Showing posts from January, 2014

Heroism and True Heroes, Part 2

Last time , I wrote about my definition of a true hero and some examples of characters who aren't true heroes (at least in the stories that we have of them). Today I want to talk about someone who is. I'm going to choose Bilbo Baggins because his status as hero was what started this exploration. Let's look at the first half of my definition of a hero: doing the right thing even when the easy path is open or something you've chosen in the past. The shining moment in which Bilbo does this is when he is in the goblin caves with Gollum, wearing the Ring and holding the sword Sting. Bilbo knows that Gollum would kill him without a second thought if their situations were reversed. He also knows that Gollum has already been a threat to his life. Yet, Bilbo determines not to kill Gollum if he can avoid it. He chooses to see Gollum for the pitiful creature that he is, and that pity goes on to not only keep Bilbo's own soul untainted by murder but to inspire Bil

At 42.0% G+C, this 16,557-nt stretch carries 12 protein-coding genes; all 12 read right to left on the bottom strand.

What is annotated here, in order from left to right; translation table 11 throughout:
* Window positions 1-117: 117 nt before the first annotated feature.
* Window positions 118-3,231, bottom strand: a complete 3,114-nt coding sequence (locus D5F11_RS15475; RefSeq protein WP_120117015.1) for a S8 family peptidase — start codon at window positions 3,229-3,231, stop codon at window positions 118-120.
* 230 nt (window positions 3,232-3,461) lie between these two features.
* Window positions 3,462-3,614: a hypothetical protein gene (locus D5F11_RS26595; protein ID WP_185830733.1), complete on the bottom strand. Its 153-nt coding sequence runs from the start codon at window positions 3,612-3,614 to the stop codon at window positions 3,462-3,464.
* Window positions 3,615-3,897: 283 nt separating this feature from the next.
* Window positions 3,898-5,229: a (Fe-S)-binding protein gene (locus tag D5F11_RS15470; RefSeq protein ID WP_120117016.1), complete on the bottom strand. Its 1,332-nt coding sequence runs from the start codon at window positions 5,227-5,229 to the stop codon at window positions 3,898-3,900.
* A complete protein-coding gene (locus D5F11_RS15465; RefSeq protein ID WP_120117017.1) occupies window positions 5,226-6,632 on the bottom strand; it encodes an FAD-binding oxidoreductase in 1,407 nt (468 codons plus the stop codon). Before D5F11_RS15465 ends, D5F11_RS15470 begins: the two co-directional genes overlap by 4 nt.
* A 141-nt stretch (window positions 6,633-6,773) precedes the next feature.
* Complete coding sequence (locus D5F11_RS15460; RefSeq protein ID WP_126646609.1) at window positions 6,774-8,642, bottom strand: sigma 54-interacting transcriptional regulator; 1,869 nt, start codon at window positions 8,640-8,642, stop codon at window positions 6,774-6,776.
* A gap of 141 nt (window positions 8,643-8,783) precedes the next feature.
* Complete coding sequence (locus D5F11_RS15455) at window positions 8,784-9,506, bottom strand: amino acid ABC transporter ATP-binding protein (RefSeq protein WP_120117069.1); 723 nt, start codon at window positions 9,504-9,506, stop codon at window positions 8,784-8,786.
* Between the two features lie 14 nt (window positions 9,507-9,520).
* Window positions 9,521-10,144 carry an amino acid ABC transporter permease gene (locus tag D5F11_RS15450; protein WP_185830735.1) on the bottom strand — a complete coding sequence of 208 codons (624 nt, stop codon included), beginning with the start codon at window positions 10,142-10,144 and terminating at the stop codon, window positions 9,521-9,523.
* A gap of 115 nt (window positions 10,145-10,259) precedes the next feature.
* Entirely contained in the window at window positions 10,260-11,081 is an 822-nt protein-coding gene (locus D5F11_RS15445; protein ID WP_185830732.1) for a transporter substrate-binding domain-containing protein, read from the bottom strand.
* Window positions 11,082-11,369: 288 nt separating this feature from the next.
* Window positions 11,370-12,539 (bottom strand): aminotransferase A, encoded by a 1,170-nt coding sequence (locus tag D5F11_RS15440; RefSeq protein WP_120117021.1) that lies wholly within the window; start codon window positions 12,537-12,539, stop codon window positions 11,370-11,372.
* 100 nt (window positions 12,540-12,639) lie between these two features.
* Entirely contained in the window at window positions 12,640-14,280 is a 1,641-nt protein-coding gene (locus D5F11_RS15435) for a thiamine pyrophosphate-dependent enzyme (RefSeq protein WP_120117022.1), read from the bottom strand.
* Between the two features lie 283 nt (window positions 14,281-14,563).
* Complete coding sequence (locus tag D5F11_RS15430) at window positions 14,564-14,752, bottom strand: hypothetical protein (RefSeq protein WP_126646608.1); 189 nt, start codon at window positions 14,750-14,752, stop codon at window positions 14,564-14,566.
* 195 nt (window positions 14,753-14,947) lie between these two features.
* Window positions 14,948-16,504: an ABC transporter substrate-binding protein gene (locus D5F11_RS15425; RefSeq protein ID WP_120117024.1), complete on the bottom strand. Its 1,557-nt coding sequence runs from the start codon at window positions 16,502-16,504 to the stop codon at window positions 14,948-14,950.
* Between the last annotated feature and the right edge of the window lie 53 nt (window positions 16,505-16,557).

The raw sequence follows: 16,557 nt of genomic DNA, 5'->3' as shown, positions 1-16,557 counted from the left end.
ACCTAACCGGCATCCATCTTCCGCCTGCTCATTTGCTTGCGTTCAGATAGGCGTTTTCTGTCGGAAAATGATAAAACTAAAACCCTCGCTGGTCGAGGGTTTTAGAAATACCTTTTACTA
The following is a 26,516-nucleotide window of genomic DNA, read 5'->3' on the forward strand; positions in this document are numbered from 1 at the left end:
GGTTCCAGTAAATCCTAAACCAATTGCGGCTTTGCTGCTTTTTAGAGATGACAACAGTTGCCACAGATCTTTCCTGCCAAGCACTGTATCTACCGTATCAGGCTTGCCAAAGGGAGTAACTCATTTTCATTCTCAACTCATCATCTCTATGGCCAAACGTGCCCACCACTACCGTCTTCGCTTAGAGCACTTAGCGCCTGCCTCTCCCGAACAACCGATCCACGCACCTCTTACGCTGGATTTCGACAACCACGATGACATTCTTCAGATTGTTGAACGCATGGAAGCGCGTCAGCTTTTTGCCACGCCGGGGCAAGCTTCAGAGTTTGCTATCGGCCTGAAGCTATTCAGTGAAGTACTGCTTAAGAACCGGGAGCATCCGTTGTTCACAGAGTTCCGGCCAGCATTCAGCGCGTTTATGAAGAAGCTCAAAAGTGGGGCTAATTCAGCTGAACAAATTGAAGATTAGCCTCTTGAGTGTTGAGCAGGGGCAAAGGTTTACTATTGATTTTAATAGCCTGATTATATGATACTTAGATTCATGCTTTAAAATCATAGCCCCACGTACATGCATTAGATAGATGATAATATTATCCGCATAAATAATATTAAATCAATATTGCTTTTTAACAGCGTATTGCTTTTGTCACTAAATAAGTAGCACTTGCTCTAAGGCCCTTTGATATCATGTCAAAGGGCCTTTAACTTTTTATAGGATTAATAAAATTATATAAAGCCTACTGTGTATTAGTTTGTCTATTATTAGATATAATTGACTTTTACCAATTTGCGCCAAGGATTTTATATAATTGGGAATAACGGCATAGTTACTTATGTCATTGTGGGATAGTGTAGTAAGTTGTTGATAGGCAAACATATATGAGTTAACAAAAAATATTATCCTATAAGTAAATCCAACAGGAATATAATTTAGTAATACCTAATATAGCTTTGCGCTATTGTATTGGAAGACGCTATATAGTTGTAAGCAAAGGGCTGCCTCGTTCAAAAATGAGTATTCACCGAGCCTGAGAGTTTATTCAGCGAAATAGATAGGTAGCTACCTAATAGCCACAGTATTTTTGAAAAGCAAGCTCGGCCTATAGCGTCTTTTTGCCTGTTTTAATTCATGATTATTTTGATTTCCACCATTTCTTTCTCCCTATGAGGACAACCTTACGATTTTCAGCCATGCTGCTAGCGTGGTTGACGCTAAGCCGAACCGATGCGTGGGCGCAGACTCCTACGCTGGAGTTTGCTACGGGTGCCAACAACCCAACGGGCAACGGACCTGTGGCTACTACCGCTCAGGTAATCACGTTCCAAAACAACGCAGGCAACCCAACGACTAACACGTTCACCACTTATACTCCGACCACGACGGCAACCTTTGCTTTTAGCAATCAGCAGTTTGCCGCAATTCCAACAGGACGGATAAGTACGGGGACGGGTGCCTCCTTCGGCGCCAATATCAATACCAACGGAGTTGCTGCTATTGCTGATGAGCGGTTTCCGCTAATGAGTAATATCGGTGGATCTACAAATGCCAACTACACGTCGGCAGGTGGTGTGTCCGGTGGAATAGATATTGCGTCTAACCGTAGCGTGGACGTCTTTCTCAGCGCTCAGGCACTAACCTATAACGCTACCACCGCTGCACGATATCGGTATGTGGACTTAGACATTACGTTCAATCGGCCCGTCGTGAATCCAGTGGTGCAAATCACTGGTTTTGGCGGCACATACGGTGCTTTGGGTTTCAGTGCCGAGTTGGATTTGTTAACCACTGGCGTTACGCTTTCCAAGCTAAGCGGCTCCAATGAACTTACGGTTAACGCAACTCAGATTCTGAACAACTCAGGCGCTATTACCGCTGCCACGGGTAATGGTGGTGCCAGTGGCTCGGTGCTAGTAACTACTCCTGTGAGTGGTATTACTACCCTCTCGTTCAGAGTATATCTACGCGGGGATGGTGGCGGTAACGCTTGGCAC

Heroism and True Heroes, Part 1

Recently, a friend of mine posted that about a revision of The Hobbit in which Bilbo was gender swapped. One of her main issues with this is that instead of creating a new female hero, the reviser simply did damage to one of the few true male heroes in existence*. She listed the three true male heroes she has encountered as Bilbo Baggins (of The Hobbit ), the Doctor (of Doctor Who ), and Agent Coulson (from the Marvel Cinematic Universe). Obviously these are all fictional characters, but the conversation seemed to be concerned mainly with fictional characters rather than real-life heroes. This post will be following in the same vein. In reading her post and the ensuing discussion, I started to think about heroes I had watched or read. I also began to wonder about my own characters and whether I had written any true heroes of either gender. That thought led me back to something I had written in a previous discussion on heroism with another friend: Heroism is a)